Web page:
I, too, believed _ and still do _ that the president, although flawed, is a good man. Yes, I knew of some of his peccadilloes and fully expected that we would learn about others in time. I have always been prepared to forgive the president. I forgive him now. In fact, I can easily forgive people I like.

Is this not true of each of us?

Unlike many of my colleagues, who feel betrayed and outraged that the president has proved to be a bit too human, I have compartmentalized his foibles. As I did with Kennedy, Nixon, Carter, Reagan and Bush, I did not expect more of Clinton than governance.

I always have believed that he had sex with Lewinsky. His confessing did not change my thinking or diminish my loyalty.

Do I condone his lying? No. Frankly, if I were married and messed around, I also would probably lie until I was forced to ‘fess up. Or I would do what one of my editors said that Clinton should have done: Tell Kenneth Starr that my private life is none of his damned business and that I am not telling him a damned thing. See you in court, pal.

Much of the nation, especially journalists, who again seem to be out of step with the general population, needs to develop a more mature view of what Mr. President is.

“Presidents aren’t like kings,” Nancy Gibbs and Michael Duffy write in Aug. 24 issue of Time, “but they are not supposed to be like the rest of us either. The office confers a mystic expectation, a combination of Roosevelt’s brains and Johnson’s clout and Reagan’s grace, that helps presidents persuade Congress and the people to follow their lead. The agony of Clinton’s choice was that his best chance for survival demanded that he declare himself less than we expect a president to be and more like the rest of us after all.”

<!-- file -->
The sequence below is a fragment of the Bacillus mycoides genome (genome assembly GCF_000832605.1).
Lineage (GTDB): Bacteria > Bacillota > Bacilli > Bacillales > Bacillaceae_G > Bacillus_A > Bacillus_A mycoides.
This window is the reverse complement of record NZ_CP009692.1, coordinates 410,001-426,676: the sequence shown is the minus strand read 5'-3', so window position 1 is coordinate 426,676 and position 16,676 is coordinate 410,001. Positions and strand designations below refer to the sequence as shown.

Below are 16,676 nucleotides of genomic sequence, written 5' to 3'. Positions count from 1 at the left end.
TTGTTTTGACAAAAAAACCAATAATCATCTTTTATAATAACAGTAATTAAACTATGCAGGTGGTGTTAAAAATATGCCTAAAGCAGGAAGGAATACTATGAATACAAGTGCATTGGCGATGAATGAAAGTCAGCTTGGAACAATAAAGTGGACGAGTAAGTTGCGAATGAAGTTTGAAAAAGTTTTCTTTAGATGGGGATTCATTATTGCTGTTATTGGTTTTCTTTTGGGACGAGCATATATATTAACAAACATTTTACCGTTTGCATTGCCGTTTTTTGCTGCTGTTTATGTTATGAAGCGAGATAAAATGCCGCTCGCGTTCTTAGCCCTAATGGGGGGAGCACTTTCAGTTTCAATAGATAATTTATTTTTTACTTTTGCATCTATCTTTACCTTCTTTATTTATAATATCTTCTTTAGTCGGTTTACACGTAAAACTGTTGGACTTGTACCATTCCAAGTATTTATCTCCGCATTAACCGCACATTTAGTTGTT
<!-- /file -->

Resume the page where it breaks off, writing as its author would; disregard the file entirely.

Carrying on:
What now? Where do we and our president go from here? Can we put matters behind us and move on?

I have no way of knowing. I hope that Thursday’s school safety speech in Worcester, Mass., his first public appearance since admitting to having sex with Lewinsky, is a sign of the future. According to the New York Times, the audience of 1,200 people gave Clinton “a strong vote of confidence for public policies but a mixed review of his personal conduct” and “gave him sustained applause and standing ovations.”

Like me, the crowd of 1,200 who heard the president, although concerned about his lies, apparently cares more about his governance. This is a bitter pill for Clinton haters to swallow. But reality is sometimes like that _ bitter as hell, as well as untidy and gray.

As a Clinton supporter, I do not want him to resign, and I certainly do not want him to be impeached. LA Times editor Scheer’s observation makes perfect sense to me: “It is now Clinton’s time of atonement, to reward the public’s trust by coming out fighting on the issues people care about. If Clinton can move decisively in the remainder of his term to turn around the free fall of the world economy and narrow the gap between rich and poor, he will be remembered as a great president.”

Still, I wonder what goes through the man’s mind when he sits up in bed at 4 in the morning, alone, in the dark. Does he regret the self-destructive behavior that probably has crippled his once fine presidency? Does he ask himself: What might have been?

How could he not?